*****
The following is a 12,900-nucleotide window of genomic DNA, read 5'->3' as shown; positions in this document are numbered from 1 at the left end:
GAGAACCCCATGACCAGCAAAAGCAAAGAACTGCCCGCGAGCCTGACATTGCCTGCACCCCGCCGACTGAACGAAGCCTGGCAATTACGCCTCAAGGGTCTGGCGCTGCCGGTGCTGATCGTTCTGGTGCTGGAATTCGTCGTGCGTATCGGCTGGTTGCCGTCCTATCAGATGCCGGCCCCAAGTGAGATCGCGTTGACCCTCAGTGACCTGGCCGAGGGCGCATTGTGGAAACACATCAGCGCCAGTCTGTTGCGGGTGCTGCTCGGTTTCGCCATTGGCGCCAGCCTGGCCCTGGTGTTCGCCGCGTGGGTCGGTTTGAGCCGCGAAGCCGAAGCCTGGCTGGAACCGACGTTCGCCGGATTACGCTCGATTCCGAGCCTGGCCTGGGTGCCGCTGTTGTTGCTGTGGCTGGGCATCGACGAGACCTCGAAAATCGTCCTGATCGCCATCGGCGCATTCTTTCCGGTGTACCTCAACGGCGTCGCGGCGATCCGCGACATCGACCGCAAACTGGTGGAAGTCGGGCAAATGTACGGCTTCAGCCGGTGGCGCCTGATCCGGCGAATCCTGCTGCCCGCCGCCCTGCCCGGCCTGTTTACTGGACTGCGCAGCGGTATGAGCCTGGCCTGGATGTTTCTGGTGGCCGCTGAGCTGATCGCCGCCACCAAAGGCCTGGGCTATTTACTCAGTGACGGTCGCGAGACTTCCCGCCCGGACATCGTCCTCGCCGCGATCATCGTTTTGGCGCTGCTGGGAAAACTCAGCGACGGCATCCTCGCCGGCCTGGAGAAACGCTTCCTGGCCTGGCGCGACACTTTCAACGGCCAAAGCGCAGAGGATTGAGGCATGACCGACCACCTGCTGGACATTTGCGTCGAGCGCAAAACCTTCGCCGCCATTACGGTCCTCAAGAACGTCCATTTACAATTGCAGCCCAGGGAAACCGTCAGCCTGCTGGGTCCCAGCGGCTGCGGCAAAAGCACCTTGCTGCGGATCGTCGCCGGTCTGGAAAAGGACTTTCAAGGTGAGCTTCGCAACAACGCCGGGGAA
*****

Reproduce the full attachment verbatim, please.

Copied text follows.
The following is a 12,900-nucleotide window of genomic DNA, read 5'->3' as shown; positions in this document are numbered from 1 at the left end:
GAGAACCCCATGACCAGCAAAAGCAAAGAACTGCCCGCGAGCCTGACATTGCCTGCACCCCGCCGACTGAACGAAGCCTGGCAATTACGCCTCAAGGGTCTGGCGCTGCCGGTGCTGATCGTTCTGGTGCTGGAATTCGTCGTGCGTATCGGCTGGTTGCCGTCCTATCAGATGCCGGCCCCAAGTGAGATCGCGTTGACCCTCAGTGACCTGGCCGAGGGCGCATTGTGGAAACACATCAGCGCCAGTCTGTTGCGGGTGCTGCTCGGTTTCGCCATTGGCGCCAGCCTGGCCCTGGTGTTCGCCGCGTGGGTCGGTTTGAGCCGCGAAGCCGAAGCCTGGCTGGAACCGACGTTCGCCGGATTACGCTCGATTCCGAGCCTGGCCTGGGTGCCGCTGTTGTTGCTGTGGCTGGGCATCGACGAGACCTCGAAAATCGTCCTGATCGCCATCGGCGCATTCTTTCCGGTGTACCTCAACGGCGTCGCGGCGATCCGCGACATCGACCGCAAACTGGTGGAAGTCGGGCAAATGTACGGCTTCAGCCGGTGGCGCCTGATCCGGCGAATCCTGCTGCCCGCCGCCCTGCCCGGCCTGTTTACTGGACTGCGCAGCGGTATGAGCCTGGCCTGGATGTTTCTGGTGGCCGCTGAGCTGATCGCCGCCACCAAAGGCCTGGGCTATTTACTCAGTGACGGTCGCGAGACTTCCCGCCCGGACATCGTCCTCGCCGCGATCATCGTTTTGGCGCTGCTGGGAAAACTCAGCGACGGCATCCTCGCCGGCCTGGAGAAACGCTTCCTGGCCTGGCGCGACACTTTCAACGGCCAAAGCGCAGAGGATTGAGGCATGACCGACCACCTGCTGGACATTTGCGTCGAGCGCAAAACCTTCGCCGCCATTACGGTCCTCAAGAACGTCCATTTACAATTGCAGCCCAGGGAAACCGTCAGCCTGCTGGGTCCCAGCGGCTGCGGCAAAAGCACCTTGCTGCGGATCGTCGCCGGTCTGGAAAAGGACTTTCAAGGTGAGCTTCGCAACAACGCCGGGGAA